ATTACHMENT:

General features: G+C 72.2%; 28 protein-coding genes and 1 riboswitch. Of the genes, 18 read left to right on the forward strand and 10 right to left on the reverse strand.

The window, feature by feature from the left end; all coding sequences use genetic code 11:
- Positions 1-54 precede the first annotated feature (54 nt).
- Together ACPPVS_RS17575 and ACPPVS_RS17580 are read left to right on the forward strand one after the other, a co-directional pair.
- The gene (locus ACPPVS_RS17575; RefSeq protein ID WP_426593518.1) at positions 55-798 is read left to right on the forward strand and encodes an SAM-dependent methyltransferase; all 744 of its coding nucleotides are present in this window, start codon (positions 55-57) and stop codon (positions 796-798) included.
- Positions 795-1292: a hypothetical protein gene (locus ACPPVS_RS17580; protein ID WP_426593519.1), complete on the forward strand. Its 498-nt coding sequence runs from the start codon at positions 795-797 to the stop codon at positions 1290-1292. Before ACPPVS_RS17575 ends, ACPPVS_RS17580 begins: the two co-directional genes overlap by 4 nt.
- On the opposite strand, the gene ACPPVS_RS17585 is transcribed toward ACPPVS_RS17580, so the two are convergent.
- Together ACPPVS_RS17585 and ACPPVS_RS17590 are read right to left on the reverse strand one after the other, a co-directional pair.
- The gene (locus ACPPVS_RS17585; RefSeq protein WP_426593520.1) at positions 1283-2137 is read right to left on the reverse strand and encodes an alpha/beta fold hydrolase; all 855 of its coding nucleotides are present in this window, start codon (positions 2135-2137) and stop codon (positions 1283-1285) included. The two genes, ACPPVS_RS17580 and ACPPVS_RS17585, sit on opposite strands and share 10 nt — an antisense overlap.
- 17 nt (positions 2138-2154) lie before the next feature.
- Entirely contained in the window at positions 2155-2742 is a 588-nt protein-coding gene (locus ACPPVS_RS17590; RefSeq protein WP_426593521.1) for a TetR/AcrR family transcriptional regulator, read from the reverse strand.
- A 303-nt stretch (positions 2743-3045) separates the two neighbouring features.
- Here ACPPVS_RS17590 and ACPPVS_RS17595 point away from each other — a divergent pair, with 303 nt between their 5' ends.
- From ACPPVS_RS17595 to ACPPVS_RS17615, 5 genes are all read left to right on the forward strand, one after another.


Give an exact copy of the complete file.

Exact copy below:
General features: G+C 72.2%; 28 protein-coding genes and 1 riboswitch. Of the genes, 18 read left to right on the forward strand and 10 right to left on the reverse strand.

The window, feature by feature from the left end; all coding sequences use genetic code 11:
- Positions 1-54 precede the first annotated feature (54 nt).
- Together ACPPVS_RS17575 and ACPPVS_RS17580 are read left to right on the forward strand one after the other, a co-directional pair.
- The gene (locus ACPPVS_RS17575; RefSeq protein ID WP_426593518.1) at positions 55-798 is read left to right on the forward strand and encodes an SAM-dependent methyltransferase; all 744 of its coding nucleotides are present in this window, start codon (positions 55-57) and stop codon (positions 796-798) included.
- Positions 795-1292: a hypothetical protein gene (locus ACPPVS_RS17580; protein ID WP_426593519.1), complete on the forward strand. Its 498-nt coding sequence runs from the start codon at positions 795-797 to the stop codon at positions 1290-1292. Before ACPPVS_RS17575 ends, ACPPVS_RS17580 begins: the two co-directional genes overlap by 4 nt.
- On the opposite strand, the gene ACPPVS_RS17585 is transcribed toward ACPPVS_RS17580, so the two are convergent.
- Together ACPPVS_RS17585 and ACPPVS_RS17590 are read right to left on the reverse strand one after the other, a co-directional pair.
- The gene (locus ACPPVS_RS17585; RefSeq protein WP_426593520.1) at positions 1283-2137 is read right to left on the reverse strand and encodes an alpha/beta fold hydrolase; all 855 of its coding nucleotides are present in this window, start codon (positions 2135-2137) and stop codon (positions 1283-1285) included. The two genes, ACPPVS_RS17580 and ACPPVS_RS17585, sit on opposite strands and share 10 nt — an antisense overlap.
- 17 nt (positions 2138-2154) lie before the next feature.
- Entirely contained in the window at positions 2155-2742 is a 588-nt protein-coding gene (locus ACPPVS_RS17590; RefSeq protein WP_426593521.1) for a TetR/AcrR family transcriptional regulator, read from the reverse strand.
- A 303-nt stretch (positions 2743-3045) separates the two neighbouring features.
- Here ACPPVS_RS17590 and ACPPVS_RS17595 point away from each other — a divergent pair, with 303 nt between their 5' ends.
- From ACPPVS_RS17595 to ACPPVS_RS17615, 5 genes are all read left to right on the forward strand, one after another.